Children's Hearings Scotland (2015) Framework for the participation of children and young people in the work of CHS (pdf)

Council of Europe (2012) Council of Europe recommendation on the participation of children and young people under the age of 18 (pdf)

European Union Agency for Fundamental Rights (2015) Child-friendly justice: perspectives and experiences of professionals on children's participation in civil and criminal judicial proceedings (pdf)

Fylkesnes, M K et al. (2018) Precarious participation: Exploring ethnic minority youth's narratives about out-of-home placement in Norway. Children and Youth Services Review, 88(1), pp.341–347 (paywalled)

Hart, R (1992) Children's participation: from tokenism to citizenship. Unicef: Innocenti Essays (pdf)

Havlicek, J et al. (2018) Youth participation in foster youth advisory boards: perspectives of facilitators. Children and Youth Services Review, 84(1), pp.255–270 (open access)

Kennan, D et al. (2016) Children's participation: a systematic literature review exploring the effectiveness of structures and procedures intended to support children's participation in child welfare child protection and alternative care services. UNESCO Child and Family Research Centre, National University of Ireland, Galway (pdf)

Križ, K and Skivenes, M (2017) Child welfare workers' perceptions of children's participation: a comparative study of England, Norway and the USA (California). Child and Family Social Work, 22(1), pp.11–22 (paywalled)

Larkins, C et al. (2014) A lattice of participation: reflecting on examples of children's and young people's collective engagement in influencing social welfare policies and practices. European Journal of Social Work, 17(5), pp.718–736 (paywalled)

Lundy, L (2007) "Voice" is not enough: conceptualising Article 12 of the United Nations Convention on the Rights of the Child. British Educational Research Journal, 33(6), pp.927–942 (paywalled)

Mannion, G (2012) Children and young people's participation in Scotland: frameworks, standards and principles for practice, Scotland's Commissioner for Children and Young People (pdf)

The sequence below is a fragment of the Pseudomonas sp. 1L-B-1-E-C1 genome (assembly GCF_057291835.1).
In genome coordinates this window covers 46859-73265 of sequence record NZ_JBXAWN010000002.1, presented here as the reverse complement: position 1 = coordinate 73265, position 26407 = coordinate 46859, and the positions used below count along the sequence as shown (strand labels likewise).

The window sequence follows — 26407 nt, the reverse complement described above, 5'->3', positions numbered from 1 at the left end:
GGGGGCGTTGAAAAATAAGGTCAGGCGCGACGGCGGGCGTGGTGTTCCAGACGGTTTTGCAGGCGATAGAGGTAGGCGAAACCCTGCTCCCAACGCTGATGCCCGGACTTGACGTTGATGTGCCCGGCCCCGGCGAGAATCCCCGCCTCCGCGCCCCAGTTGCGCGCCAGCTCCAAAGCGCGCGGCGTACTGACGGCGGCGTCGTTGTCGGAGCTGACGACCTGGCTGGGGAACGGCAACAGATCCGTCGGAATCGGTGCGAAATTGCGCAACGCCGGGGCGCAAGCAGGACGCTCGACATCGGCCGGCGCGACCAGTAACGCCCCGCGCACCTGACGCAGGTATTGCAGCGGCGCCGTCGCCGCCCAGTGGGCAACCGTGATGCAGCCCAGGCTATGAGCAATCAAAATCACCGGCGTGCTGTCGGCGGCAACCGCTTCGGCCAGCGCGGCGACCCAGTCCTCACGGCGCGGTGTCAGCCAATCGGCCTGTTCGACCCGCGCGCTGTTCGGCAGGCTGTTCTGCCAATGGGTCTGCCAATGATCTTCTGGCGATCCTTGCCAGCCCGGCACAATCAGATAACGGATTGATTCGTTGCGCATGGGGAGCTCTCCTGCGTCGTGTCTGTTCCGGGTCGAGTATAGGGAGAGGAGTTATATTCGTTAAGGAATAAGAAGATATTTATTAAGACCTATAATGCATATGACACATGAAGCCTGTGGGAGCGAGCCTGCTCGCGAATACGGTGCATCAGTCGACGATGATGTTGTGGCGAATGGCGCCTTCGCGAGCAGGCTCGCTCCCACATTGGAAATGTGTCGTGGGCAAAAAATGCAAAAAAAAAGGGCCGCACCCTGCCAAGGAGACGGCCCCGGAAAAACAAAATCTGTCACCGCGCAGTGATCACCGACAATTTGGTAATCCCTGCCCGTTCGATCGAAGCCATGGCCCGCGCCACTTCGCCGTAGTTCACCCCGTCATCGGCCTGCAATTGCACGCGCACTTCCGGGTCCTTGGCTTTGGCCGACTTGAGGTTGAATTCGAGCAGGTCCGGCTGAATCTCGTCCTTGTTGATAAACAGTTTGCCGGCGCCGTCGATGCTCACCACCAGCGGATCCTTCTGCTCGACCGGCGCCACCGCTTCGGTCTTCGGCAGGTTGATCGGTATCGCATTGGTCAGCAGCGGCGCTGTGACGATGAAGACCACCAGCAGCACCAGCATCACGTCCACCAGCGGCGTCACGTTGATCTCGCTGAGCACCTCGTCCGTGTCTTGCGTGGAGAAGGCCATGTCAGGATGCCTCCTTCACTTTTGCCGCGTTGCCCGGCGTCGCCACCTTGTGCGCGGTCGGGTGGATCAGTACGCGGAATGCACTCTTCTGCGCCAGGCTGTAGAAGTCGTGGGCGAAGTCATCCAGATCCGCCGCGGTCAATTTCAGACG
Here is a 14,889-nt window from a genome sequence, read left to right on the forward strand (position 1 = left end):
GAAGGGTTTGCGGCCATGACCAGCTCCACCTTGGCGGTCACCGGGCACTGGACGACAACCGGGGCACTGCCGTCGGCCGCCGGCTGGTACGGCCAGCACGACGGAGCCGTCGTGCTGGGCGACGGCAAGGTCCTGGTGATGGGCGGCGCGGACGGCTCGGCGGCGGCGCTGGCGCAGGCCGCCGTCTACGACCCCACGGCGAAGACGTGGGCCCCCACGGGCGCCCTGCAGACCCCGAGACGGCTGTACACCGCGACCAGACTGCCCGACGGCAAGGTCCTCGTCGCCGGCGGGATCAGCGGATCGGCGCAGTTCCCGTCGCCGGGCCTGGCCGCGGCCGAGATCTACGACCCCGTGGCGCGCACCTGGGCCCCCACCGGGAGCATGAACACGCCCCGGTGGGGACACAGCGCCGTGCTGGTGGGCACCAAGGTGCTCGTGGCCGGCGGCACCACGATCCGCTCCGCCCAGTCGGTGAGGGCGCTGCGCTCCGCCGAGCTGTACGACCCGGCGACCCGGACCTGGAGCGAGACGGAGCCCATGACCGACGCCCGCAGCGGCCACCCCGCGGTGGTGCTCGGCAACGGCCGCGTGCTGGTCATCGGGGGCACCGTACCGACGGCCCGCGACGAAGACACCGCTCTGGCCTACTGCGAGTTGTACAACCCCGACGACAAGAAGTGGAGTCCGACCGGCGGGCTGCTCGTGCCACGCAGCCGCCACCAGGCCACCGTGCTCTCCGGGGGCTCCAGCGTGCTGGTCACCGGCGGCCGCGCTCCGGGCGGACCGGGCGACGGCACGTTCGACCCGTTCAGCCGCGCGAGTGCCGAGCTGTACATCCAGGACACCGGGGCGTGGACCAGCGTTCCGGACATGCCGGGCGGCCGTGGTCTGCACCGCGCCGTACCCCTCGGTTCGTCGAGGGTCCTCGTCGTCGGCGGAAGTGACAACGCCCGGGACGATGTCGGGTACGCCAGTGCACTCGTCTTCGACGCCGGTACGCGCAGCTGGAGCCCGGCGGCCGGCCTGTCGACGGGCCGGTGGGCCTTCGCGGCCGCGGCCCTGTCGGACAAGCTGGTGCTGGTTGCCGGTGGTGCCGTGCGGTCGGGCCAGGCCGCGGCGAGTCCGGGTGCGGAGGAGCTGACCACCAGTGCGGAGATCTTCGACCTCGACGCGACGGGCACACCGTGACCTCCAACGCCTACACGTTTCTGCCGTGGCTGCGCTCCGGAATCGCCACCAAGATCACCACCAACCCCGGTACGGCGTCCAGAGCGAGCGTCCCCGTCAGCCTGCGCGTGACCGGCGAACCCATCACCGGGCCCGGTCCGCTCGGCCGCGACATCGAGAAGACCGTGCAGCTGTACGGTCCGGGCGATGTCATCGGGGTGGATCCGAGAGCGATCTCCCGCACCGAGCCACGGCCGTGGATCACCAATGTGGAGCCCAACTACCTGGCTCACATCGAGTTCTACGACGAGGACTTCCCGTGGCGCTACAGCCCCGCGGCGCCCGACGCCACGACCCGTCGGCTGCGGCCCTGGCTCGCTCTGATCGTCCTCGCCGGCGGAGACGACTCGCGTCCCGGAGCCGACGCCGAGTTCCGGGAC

McDowall, JJ (2016) Are we listening? The need to facilitate participation in decision-making by children and young people in out-of-home care. Developing Practice, 1(44), pp.77–93 (author manuscript)

McNeilly, P et al. (2015) The participation of disabled children and young people: a social justice perspective. Child Care in Practice, 21(3), pp.266–286 (author manuscript)

Northumberland County Council (2017) Northumberland Children and Young People's Participation Strategy (pdf)

Redmond, S et al. (2015) Toward the development of a participation strategy for children and young people: national guidance and local implementation, Tusla Child and Family Agency (pdf)

Sandland, R (2017) A clash of conventions? Participation, power and the rights of disabled children. Social Inclusion, 5(3), pp.93-103 (Open Access)

Scotland's Commissioner for Children and Young People (2013) Children and young people's views on participation and principles for practice (pdf)

Scottish Children's Reporter Administration (2017) Participation and Engagement in SCRA Areas of participatory practice Ensuring positive futures for children and young people in Scotland (pdf)

Shier, H (2001) Pathways to participation: openings, opportunities and obligations: a new model for enhancing children's participation in decision-making in line with Article 12.1 of the United Nations Convention on the Rights of the Child. Children & Society, 15(2), pp.107–117 (paywalled)

United Nations Committee on the Rights of the Child (CRC) (2009) General comment No. 12: the right of the child to be heard (pdf)

United Nations (1989) Convention on the Rights of the Child (UNCRC) (pdf)

Associated resources